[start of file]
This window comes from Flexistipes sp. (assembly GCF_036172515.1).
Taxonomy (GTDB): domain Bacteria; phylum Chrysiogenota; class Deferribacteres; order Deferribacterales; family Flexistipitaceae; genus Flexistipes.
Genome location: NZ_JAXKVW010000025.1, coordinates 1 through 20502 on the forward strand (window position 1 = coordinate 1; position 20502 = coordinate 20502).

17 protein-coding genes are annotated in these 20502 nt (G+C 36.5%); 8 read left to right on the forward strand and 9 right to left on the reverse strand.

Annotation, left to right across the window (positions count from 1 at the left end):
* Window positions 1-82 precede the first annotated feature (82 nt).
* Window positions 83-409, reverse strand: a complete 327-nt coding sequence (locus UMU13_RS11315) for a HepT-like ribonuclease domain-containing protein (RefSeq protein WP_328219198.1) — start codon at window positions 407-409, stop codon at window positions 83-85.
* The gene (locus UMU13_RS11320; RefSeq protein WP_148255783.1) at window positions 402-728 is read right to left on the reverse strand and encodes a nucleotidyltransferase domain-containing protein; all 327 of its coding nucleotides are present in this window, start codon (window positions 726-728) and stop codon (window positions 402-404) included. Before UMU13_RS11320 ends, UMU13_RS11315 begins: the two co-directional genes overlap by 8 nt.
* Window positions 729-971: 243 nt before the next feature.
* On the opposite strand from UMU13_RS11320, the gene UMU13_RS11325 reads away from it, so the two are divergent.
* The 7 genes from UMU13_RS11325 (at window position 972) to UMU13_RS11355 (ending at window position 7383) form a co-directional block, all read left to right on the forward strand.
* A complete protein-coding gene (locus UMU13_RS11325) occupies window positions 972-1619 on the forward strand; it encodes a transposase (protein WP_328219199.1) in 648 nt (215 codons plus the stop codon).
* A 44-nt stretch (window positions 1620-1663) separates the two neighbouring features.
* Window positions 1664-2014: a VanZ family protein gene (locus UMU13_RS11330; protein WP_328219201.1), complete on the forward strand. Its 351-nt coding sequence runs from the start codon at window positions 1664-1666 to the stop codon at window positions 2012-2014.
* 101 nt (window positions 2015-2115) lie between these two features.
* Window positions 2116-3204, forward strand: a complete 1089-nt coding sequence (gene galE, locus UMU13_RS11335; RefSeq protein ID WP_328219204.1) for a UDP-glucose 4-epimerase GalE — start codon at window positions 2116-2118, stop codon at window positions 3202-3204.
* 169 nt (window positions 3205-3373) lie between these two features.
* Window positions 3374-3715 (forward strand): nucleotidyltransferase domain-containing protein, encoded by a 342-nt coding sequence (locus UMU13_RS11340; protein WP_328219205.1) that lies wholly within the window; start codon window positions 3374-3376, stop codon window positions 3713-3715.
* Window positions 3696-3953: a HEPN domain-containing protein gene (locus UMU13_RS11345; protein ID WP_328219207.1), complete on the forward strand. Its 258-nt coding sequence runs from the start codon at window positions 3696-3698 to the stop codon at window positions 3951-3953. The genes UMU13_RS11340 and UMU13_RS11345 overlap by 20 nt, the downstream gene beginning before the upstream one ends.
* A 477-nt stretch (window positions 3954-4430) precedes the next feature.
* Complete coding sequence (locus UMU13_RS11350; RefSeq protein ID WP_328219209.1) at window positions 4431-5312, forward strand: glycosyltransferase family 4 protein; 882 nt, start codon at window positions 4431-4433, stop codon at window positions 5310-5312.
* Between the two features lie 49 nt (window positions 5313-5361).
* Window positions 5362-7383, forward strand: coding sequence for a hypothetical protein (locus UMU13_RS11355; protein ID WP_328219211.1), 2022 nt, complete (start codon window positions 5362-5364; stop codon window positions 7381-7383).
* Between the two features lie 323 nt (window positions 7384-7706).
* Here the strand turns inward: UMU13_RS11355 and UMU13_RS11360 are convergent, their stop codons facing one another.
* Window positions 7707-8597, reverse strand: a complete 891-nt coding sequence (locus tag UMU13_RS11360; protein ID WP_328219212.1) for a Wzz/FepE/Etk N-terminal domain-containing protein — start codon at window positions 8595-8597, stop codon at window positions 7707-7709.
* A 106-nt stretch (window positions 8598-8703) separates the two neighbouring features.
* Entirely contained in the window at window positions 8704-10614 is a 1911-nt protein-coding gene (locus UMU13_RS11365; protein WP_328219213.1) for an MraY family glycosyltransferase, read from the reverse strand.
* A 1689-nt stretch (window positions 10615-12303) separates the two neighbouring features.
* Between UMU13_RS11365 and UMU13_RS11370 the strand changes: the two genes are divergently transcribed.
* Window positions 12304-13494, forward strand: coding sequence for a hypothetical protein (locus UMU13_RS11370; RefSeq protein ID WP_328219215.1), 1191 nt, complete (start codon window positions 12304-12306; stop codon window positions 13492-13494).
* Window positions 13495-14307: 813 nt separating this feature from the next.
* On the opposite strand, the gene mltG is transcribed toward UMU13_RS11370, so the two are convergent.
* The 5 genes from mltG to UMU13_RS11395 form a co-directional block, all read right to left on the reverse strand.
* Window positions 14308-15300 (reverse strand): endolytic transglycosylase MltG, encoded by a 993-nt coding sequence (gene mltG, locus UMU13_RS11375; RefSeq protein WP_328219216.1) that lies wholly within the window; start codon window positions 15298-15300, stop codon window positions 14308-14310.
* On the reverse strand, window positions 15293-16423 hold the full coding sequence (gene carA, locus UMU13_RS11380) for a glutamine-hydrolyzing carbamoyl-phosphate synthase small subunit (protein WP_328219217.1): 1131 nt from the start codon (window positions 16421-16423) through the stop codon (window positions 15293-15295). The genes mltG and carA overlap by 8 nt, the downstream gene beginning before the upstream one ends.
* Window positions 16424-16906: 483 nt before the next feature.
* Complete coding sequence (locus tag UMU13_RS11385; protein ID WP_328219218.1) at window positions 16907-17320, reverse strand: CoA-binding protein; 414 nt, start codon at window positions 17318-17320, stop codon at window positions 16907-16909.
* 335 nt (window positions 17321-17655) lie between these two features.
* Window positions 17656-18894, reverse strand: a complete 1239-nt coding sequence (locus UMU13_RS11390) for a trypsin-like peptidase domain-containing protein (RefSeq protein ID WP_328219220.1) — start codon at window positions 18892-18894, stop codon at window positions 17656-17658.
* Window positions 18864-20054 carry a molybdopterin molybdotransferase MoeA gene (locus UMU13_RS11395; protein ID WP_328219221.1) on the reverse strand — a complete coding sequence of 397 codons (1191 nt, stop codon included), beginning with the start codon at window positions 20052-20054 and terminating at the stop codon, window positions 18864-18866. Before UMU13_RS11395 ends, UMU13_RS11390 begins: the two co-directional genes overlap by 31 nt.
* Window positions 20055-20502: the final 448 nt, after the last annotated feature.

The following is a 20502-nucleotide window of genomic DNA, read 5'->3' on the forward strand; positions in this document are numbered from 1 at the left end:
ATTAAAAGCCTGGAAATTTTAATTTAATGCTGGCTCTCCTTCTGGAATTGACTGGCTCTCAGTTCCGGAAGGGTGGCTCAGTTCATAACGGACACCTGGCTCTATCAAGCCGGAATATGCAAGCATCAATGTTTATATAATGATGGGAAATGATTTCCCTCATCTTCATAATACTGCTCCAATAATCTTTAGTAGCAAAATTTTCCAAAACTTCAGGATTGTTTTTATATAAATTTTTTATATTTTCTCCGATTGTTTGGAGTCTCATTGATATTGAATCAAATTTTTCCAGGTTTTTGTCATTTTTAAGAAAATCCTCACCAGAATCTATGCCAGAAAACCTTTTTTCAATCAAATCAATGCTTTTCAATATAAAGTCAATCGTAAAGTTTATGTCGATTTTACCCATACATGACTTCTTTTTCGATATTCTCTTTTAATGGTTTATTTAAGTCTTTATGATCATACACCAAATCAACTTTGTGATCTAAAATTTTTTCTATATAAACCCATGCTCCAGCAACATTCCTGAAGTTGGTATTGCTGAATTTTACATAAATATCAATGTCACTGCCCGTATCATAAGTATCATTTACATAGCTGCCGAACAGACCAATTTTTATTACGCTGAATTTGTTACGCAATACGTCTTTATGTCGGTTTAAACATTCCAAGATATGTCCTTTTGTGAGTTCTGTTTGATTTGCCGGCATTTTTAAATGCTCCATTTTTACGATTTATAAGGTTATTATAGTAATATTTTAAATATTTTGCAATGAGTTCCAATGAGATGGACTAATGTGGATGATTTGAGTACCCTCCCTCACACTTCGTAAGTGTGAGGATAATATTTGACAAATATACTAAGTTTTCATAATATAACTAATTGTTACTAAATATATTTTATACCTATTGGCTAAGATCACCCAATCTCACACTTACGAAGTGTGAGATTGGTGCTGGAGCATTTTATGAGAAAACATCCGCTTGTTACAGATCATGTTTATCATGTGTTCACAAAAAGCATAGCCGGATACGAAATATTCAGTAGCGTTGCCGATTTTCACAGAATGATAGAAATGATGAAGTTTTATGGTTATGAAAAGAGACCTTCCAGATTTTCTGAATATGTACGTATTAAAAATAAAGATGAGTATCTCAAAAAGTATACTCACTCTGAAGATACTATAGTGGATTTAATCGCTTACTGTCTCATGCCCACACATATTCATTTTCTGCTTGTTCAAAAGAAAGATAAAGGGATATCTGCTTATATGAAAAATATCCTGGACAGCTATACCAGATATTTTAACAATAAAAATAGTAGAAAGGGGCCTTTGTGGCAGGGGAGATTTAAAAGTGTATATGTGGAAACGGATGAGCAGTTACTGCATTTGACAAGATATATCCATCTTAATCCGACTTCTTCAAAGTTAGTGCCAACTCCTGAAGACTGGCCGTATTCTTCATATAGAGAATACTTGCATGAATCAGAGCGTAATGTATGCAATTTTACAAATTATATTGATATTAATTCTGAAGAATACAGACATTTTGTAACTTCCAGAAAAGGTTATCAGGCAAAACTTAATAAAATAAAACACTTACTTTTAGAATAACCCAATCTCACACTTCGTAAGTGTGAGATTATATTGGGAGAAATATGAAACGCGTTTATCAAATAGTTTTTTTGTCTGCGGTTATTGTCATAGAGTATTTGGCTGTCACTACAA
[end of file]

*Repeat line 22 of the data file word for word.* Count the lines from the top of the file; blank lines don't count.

* Between the two features lie 49 nt (window positions 5313-5361).